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With the so-called culture wars being fought in our national dailies and the wider press over the last decade, where is the architectural profession in the debate? Many of the issues seem axiomatic to architectural practice: occupying the landscape, interpreting history, the debate about what constitutes Australian identity and “values”, or the pervasiveness or otherwise of postmodern thinking in practices and in our academies. Perhaps there is a debate within the profession that doesn’t receive sufficient airplay – or perhaps it is simply that our efforts are invisible within this redefining of our national culture. For a profession that likes to see itself as undertaking a cultural pursuit, not merely operating as a commercial profession, the apparent absence in this “war” is telling – we are missing in action.

Let’s take our relationship with the land or landscape as an example of the “war”: debate over ownership questions and native title, the benign settler society vision or invasion and occupation, or pure wilderness versus cultural landscapes, or ecosystems versus natural resources – the list can go on. Other disciplines within the cultural mainstream seem to have had no difficulty engaging with these issues. The discipline of history has been pulling itself apart for a decade over the “history wars”, and is now entering the school curriculum debate. In literature, there has been a spate of novels exploring these landscape issues within their core themes, such as Alex Miller’s Journey to the Stone Country, or Andrew McGahan’s The White Earth, or more recently, Kate Grenville’s The Secret River. This latter work has even opened up a debate about who “owns” history – the novelist or the historian? We might also look at the environmental movement and who owns this debate, through books such as William J. Lines’s Patriots – Defending Australia’s Natural Heritage. Or the film industry, with releases such as Japanese Story, The Proposition, The Tracker, or again more recently, Ten Canoes, all exploring themes about our relationship to our landscape.

In their recent book, academics Felicity Collins and Therese Davis have reviewed the last decade of Australian cinema under the title Australian Cinema After Mabo. Is there an Australian architecture after Mabo?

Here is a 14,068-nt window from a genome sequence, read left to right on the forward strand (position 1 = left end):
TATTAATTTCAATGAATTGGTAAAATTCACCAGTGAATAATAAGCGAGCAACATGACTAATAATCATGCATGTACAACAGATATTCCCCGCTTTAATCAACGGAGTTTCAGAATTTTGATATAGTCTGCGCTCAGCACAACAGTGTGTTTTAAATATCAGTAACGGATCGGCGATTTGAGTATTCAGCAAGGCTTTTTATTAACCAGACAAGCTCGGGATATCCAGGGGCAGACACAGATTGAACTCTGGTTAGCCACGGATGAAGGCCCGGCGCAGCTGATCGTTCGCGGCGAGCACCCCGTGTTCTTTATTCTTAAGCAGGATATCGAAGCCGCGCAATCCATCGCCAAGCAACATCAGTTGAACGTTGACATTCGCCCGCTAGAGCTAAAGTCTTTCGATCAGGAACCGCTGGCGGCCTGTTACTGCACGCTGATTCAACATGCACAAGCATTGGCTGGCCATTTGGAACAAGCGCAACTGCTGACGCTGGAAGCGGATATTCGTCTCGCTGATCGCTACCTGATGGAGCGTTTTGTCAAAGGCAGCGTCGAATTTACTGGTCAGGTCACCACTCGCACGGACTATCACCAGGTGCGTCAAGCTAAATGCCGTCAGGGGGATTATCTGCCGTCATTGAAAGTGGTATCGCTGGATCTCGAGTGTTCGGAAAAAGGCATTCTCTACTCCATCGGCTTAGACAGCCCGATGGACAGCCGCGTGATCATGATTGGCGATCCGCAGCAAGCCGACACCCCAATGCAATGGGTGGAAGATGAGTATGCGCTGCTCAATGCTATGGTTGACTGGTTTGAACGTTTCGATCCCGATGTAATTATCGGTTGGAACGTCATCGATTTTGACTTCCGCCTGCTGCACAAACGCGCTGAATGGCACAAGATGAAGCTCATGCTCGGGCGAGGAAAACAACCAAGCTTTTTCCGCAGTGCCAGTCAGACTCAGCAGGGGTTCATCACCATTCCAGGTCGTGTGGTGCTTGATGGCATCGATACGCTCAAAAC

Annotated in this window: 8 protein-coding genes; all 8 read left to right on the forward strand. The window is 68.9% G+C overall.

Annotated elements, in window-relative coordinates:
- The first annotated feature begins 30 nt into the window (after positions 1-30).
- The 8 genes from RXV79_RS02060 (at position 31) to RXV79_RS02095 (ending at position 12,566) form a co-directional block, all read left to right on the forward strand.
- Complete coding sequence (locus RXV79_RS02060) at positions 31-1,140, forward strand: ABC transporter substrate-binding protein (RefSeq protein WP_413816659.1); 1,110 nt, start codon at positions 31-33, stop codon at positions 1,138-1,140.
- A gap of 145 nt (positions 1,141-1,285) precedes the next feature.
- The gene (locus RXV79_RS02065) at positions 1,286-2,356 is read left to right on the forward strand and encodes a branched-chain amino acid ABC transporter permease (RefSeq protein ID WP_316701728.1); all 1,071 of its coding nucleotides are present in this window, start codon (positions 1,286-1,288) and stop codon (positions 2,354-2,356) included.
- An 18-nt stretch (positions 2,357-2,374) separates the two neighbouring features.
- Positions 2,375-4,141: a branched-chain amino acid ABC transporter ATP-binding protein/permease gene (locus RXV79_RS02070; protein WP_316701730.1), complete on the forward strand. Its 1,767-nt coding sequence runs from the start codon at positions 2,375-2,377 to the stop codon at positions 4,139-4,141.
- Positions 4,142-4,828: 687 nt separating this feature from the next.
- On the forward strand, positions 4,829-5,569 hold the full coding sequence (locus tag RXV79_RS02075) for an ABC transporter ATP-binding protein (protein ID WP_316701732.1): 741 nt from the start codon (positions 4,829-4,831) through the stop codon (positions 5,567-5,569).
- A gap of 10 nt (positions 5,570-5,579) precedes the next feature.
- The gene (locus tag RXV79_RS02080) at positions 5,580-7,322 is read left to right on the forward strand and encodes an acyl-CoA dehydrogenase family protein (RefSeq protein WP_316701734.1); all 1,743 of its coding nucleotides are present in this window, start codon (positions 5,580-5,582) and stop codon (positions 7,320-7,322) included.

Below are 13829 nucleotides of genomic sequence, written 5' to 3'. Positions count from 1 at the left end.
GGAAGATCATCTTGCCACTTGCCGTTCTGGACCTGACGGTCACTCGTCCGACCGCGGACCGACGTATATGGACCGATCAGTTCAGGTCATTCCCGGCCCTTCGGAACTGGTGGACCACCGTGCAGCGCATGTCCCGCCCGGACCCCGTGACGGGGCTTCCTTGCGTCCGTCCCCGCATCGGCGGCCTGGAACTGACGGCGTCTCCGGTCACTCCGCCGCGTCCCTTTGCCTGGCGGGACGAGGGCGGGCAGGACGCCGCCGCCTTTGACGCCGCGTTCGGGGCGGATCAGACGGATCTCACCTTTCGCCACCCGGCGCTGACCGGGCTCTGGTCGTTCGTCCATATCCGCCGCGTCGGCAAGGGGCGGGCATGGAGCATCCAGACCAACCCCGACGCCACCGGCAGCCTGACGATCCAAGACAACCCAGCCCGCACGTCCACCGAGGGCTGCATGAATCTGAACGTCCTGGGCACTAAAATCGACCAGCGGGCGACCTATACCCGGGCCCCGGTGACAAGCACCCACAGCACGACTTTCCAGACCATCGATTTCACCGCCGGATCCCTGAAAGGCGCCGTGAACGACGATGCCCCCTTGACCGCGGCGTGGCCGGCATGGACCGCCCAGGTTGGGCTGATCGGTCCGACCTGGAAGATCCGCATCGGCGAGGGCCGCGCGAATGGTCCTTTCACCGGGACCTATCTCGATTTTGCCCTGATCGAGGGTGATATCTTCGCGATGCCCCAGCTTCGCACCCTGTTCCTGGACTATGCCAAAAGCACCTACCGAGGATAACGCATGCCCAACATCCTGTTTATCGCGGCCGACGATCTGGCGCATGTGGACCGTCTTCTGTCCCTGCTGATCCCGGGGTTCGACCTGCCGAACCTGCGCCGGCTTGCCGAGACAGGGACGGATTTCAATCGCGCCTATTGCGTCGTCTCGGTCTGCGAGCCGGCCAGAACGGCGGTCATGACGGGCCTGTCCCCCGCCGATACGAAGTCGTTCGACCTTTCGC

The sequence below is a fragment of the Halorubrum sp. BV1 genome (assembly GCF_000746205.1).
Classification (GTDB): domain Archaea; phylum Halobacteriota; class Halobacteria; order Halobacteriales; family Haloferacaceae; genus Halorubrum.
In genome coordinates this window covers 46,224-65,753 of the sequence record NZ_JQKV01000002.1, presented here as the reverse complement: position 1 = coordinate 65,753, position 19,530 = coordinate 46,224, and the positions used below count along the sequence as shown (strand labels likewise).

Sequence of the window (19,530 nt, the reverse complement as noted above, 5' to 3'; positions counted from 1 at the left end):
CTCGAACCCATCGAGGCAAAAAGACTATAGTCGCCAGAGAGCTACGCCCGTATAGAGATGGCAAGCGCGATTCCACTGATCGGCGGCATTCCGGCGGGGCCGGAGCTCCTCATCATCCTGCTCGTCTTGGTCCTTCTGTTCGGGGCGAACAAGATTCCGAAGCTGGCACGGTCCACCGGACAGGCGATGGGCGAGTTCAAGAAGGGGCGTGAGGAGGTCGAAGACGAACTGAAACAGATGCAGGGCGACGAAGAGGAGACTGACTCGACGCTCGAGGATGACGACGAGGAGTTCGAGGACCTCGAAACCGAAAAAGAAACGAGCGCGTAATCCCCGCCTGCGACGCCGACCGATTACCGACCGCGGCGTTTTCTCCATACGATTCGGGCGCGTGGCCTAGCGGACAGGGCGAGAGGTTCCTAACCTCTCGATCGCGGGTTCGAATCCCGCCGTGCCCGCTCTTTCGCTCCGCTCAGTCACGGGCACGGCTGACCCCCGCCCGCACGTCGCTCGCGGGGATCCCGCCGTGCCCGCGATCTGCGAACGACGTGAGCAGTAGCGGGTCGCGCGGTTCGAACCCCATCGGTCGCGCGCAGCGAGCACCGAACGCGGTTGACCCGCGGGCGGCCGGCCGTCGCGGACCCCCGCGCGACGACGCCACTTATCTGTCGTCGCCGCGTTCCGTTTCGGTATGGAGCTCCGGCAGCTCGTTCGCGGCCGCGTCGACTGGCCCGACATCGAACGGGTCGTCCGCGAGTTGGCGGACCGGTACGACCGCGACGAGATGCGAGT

This seems like a reasonable question, particularly as the Australian landscape is the commodity in which the architectural profession has traded most heavily in building its reputation. The image of the settler’s shed “conquering” the landscape is rapidly being replaced by the lifestyle shack (often very glamorous) in the bush. Progress perhaps – but also roughly the same. We largely continue to trade on the notion of the landscape as “natural wilderness” in order that architecture can be its opposite – the rational machine. We shouldn’t forget our history, that architects came immediately after the surveyor in redefining the local landscape, turning country into a country.

However, these axioms will continue to turn as our understanding of the Australian landscape becomes more complex and complete – from understanding the fragility of our ecosystems, to the cultural and spiritual values embedded in the landscape via thousands of years of occupation. This is a more interesting picture than a wilderness “default”, and a view of the landscape from which the profession might create architectural projects more relevant to contemporary Australia. In doing so, we might prevent ourselves from being missing in action on the debate over the land and landscape.

We can apply the same measures to many other areas of this wider debate. How should we interpret the history of architecture – as an “objective record of achievement” or a “stew of themes and issues”? Or multiculturalism and the question of Australian values – where are the architectural projects in the west of Sydney or Melbourne or Brisbane that are redefining Australian architecture away from its anglo origins, or toward a new understanding of the Australian identity?

Architecture seems uniquely placed to engage in this debate, because architecture is, literally not metaphorically, about building the future. This may not necessarily be through conventional public advocacy, but rather through architects creating work that is more open and responsive to a debate that is drawing a line across our national culture. Not to do so risks us being left on the sidelines of the war, or silently claiming our neutrality.

I’d be interested to receive any thoughts on these issues via




Published online: 1 Jan 2007


Architecture Australia, January 2007

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